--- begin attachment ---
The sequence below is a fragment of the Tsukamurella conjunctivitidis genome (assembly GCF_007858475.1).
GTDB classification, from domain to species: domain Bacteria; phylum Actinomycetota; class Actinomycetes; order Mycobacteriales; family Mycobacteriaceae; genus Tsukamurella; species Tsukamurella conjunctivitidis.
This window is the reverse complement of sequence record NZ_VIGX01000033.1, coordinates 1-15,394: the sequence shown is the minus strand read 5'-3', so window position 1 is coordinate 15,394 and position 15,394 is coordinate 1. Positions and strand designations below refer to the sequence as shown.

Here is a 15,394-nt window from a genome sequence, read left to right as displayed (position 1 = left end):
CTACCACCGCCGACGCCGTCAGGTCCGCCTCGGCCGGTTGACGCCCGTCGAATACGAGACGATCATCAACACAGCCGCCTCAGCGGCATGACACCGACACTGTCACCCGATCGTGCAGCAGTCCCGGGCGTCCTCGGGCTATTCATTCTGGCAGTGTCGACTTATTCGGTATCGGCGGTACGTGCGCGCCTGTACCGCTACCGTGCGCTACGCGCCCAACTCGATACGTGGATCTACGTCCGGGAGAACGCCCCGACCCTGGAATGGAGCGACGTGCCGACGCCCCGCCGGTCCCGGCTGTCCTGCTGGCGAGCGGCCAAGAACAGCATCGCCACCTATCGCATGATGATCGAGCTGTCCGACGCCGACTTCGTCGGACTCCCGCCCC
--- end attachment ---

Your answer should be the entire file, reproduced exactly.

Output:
The sequence below is a fragment of the Tsukamurella conjunctivitidis genome (assembly GCF_007858475.1).
GTDB classification, from domain to species: domain Bacteria; phylum Actinomycetota; class Actinomycetes; order Mycobacteriales; family Mycobacteriaceae; genus Tsukamurella; species Tsukamurella conjunctivitidis.
This window is the reverse complement of sequence record NZ_VIGX01000033.1, coordinates 1-15,394: the sequence shown is the minus strand read 5'-3', so window position 1 is coordinate 15,394 and position 15,394 is coordinate 1. Positions and strand designations below refer to the sequence as shown.

Here is a 15,394-nt window from a genome sequence, read left to right as displayed (position 1 = left end):
CTACCACCGCCGACGCCGTCAGGTCCGCCTCGGCCGGTTGACGCCCGTCGAATACGAGACGATCATCAACACAGCCGCCTCAGCGGCATGACACCGACACTGTCACCCGATCGTGCAGCAGTCCCGGGCGTCCTCGGGCTATTCATTCTGGCAGTGTCGACTTATTCGGTATCGGCGGTACGTGCGCGCCTGTACCGCTACCGTGCGCTACGCGCCCAACTCGATACGTGGATCTACGTCCGGGAGAACGCCCCGACCCTGGAATGGAGCGACGTGCCGACGCCCCGCCGGTCCCGGCTGTCCTGCTGGCGAGCGGCCAAGAACAGCATCGCCACCTATCGCATGATGATCGAGCTGTCCGACGCCGACTTCGTCGGACTCCCGCCCC